Posts in “Theology of Poverty Alleviation”
Many of the certainties of our daily lives have been upended. We all just want to get back to normal! But what is “normal”? What are we eager to get back to?
It’s Easter weekend—the pinnacle of the Christian calendar. It’s supposed to be a weekend full of joy and celebration. How are we to experience joy and celebrate in the midst of the COVID-19 crisis?
What’s the best way to help people who are poor? We can talk about techniques, but the truth is we need more than that. To really help people, we have to take a look at the stories that we tell ourselves about what success really looks like—both for you and the people you are trying to help.
When we see material poverty in the world around us, our first instinct is to do something about it. Where should we start? What’s the first step in poverty alleviation?
When we try to help people who are materially poor, we often focus on the habits we think they need to change. But what about our own habits? How do our daily practices affect our ministry with the materially poor?
Is poverty due to individual brokenness? Or is it caused by systemic injustice? The Bible teaches that the Fall really happened—and it affects both individuals and systems!
When you’re doing ministry, it can feel like telling stories doesn’t count as “real” work. But telling the biblical story—focusing on what God has done, is doing, and will do—is crucial to poverty alleviation.
There are five big things that create material poverty and keep people trapped in it. Learn the five causes of poverty—and how you can begin to address them.
God is working out His reconciling story in this broken world. The Bible doesn’t provide us with a detailed script for this story—but it does give us the overall direction of God’s unfolding plan. What does this mean for our efforts to help people who are poor?
The tomatoes caught me off guard. Sitting in a small Anglican church in Kenya, I was prepared for the invitation to put some money in the offering plate. I was not prepared for tomatoes. But thatâ€™s what the members of that farming village brought. Tomatoes, avocadoes, maybe even a chicken or two, all brought up…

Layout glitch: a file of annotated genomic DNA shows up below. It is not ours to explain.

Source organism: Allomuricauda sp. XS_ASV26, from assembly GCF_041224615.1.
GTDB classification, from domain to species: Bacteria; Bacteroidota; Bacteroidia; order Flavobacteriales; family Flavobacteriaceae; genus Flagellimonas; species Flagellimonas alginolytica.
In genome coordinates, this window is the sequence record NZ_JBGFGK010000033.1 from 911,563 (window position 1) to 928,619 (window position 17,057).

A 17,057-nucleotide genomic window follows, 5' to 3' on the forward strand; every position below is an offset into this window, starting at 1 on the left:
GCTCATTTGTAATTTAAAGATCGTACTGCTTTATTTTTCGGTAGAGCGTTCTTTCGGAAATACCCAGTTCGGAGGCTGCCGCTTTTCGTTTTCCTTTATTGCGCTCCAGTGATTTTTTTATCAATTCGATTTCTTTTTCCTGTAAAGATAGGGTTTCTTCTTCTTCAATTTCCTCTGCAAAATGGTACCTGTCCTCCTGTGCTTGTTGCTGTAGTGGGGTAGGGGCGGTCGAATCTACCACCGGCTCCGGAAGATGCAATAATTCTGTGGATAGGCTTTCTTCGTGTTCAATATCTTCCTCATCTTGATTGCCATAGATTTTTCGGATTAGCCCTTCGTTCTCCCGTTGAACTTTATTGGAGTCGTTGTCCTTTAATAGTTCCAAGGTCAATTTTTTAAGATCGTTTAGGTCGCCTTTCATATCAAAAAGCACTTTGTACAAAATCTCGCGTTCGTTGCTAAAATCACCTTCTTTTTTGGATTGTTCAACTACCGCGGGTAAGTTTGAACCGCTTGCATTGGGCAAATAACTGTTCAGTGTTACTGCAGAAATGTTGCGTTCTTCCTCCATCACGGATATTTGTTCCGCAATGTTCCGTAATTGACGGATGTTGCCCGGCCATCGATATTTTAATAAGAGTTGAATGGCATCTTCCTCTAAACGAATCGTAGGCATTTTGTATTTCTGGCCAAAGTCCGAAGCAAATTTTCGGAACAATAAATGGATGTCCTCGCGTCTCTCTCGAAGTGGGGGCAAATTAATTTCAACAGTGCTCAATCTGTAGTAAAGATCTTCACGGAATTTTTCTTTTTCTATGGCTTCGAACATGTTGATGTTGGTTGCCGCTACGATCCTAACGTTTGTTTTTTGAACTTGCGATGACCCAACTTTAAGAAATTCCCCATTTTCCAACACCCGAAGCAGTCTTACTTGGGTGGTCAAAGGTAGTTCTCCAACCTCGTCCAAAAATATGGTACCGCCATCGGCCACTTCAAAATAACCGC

Your local church is a place where God dwells with His people in a special way. Is your church welcoming people who are poor back into the dwelling place of God?
Every earthly kingdom has its own way of doing things, its own customs and policies regarding food, sex, family, and religion. And every kingdom has an economic policy. But when Jesus welcomes us into his alternate kingdom, something strange happens. We discover a whole new world. And we soon discover that Jesus’s kingdom looks different…
When we try to help people in poverty, we incorporate faulty ideas into our efforts without even realizing it. What are these false stories—and why do they matter?
Every human is worshiping something—and what we worship shapes our entire lives, including our work with people in poverty. When people encounter our poverty alleviation efforts, what will they find us worshiping?
The gathered worship and liturgy of the church is key to our formation as the people of God, but too often, an element is missing. Musician Wendell Kimbrough shares how our worship services can reinforce our understanding of God’s heart for people suffering poverty and injustice.
We often build poverty alleviation initiatives that are designed to help poor people pursue the American Dream. But what if all of us—poor and non-poor alike—need a different story?
Brian Fikkert recently sat down with staff member Laura Haley to discuss the new book he co-authored with Kelly Kapic, Becoming Whole—and how the stories we tell ourselves shape our work with the poor.
The way that we work with people who are poor reflects the stories we tell ourselves about what it means to live the “good life.” If we get the story wrong, our efforts to help the poor can do more harm than good.